Summer is almost complete, which I'm not ready for at this point. Even though I'm looking forward to venturing back into the jungle of counseling at Sturgeon Bay High School, I'm in the midst of major remodeling and wiring on our house, which I'm doing myself.
For years I've complained to my patient wife, Jeanna, "I can't do wiring; I'll electrocute myself!" or "Tearing our the kitchen wall? I don't know about this. What if I..." and the list went on and on. But after discovering what our fantastic local library had available for home improvement resources, with lots of large glossy pictures (visual learner), and dogged encouragement from Jeanna, I finally decided to get my feet wet on a small project (changing the oil in my car) many years ago, and I did it! Taking the risk and being successful built my confidence tremendously. I discovered I could save a boat load of money by doing things myself around the house. My fear of failure was only that--a fear. It had no basis in fact to my problem solving ability and handyman resourcefulness I inherited from my father.
Recovering from an eating disorder is like that. The fear of failure and those dreaded excuses "I can't do that. It will be too hard. It will be..." keeps a person in check from making progress that, in reality, is only at an arm's length to reach out and grab. When a person refuses to listen to their fear of failure or thoughts of being incompetent or unworthy, and instead grits their teeth and pushes ahead to take a risk and try something new, the door to a grand new world of confidence can open up. The IT (degrading "voice" in our head) will continue to badger a person with "I can'ts" or "You don't deserve tos". This will not change. So many people keep holding onto the irrational idea that a magic word from their therapist, a book, or whatever will (without any difficult changes on their part) automatically switch their ED lifestyle for the magic land of happiness. What needs to change is a person's choice--a direct act of the will--not to listen or believe IT, and learn to substitute IT for another motivation.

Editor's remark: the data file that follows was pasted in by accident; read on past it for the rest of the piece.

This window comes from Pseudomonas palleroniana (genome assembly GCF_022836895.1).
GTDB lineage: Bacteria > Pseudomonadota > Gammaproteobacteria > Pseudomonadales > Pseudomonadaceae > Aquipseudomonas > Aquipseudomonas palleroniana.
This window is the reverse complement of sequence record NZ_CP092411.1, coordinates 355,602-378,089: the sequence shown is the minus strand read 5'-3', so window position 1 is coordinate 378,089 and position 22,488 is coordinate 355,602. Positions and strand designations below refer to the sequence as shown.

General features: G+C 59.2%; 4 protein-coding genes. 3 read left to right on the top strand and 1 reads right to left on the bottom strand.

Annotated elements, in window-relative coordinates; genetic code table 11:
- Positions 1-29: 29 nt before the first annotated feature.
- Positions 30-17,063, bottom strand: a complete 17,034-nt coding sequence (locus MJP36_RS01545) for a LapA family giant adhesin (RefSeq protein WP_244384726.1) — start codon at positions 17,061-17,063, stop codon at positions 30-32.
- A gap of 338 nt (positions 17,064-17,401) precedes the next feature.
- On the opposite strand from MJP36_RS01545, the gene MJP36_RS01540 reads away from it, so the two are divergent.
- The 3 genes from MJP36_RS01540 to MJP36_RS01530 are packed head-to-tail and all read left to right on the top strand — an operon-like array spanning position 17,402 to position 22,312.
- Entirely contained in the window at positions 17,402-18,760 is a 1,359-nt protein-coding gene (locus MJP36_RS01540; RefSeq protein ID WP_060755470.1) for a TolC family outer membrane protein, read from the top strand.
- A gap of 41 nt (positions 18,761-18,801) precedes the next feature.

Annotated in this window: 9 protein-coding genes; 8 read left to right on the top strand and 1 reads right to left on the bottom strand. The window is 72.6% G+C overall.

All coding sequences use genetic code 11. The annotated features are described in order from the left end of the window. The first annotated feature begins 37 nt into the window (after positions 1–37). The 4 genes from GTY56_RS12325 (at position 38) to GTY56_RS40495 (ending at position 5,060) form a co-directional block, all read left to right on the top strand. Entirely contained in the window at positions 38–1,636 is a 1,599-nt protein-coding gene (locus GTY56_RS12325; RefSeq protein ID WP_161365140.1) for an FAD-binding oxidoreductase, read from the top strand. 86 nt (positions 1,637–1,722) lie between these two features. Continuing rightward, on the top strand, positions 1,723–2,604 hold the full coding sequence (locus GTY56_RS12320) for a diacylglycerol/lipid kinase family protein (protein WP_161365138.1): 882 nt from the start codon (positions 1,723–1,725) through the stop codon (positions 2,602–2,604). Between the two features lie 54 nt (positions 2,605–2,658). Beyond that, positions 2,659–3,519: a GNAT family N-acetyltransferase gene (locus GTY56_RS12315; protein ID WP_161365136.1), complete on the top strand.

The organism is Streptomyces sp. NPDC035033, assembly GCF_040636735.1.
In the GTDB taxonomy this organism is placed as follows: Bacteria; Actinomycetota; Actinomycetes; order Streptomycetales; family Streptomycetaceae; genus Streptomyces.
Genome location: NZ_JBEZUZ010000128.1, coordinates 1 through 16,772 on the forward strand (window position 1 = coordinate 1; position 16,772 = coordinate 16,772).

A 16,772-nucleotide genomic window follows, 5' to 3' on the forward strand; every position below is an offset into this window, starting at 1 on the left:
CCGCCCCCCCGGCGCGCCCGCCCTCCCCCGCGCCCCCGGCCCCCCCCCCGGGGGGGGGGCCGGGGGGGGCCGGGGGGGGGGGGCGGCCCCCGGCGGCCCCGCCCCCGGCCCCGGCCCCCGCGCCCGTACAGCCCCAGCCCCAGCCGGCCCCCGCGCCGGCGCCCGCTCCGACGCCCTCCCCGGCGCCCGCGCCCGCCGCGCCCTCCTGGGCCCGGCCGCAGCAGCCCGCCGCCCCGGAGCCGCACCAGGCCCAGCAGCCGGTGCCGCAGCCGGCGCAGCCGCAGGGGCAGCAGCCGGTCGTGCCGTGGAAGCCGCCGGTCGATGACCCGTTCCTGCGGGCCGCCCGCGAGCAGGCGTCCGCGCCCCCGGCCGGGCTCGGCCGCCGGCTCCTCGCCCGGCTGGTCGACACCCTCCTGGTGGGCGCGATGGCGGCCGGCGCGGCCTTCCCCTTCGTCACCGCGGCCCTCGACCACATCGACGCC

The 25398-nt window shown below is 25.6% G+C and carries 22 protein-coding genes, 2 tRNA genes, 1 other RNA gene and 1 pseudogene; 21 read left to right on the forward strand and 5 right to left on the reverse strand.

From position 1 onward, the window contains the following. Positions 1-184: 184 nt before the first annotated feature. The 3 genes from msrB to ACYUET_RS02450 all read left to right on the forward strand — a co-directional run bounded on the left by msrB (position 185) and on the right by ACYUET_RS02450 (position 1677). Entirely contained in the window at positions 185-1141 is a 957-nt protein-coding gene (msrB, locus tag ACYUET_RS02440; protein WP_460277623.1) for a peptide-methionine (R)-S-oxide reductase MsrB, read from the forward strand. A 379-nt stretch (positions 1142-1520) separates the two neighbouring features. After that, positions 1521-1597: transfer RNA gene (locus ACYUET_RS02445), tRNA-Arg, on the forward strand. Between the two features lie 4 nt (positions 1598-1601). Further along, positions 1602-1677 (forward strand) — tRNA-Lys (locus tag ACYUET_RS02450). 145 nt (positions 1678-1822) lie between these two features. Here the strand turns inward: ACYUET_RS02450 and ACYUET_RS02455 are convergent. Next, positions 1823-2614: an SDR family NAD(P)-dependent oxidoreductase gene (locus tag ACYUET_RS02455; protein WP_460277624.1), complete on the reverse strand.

For example, when I had my ED, my motivation came from the comfort of controlling my ED lifestyle. Today, my source of self-esteem rests in my personal relationship with Jesus Christ. I must admit, in this politically correct driven society, I've often been scared to publically acknowledge my faith for fear of what others would think. But it's a reality I've learned I can't deny. Knowing that I'm dearly loved by God, despite my failures and shortcomings, is a comforting feeling and sure-footed reality unmatched by anything else I've ever known.
Even so, this just didn't happen out of the blue. There was a time when God didn't mean much to me, and was exemplified by a policeman looking down from heaven and shaking His finger at everything I did wrong. But certain experiences happened that forced me to take a strong look at what I truely believed about God. I took the risk and made the choice to do some heavy soul searching, which was different than my routine, uncomfortable at times, and challenged me to go out of my comfort zone. The more research I did, I was humbled and my mind was pried open. Now I continue to build this relationship with hard work and keep it alive.
I hope your summer is coming to a pleasant close. Feel free to say "hey" if you get the chance.
Well, back to wiring our new over-the-range microwave with 12-2 wire on its own 20 amp circuit...
Till next time,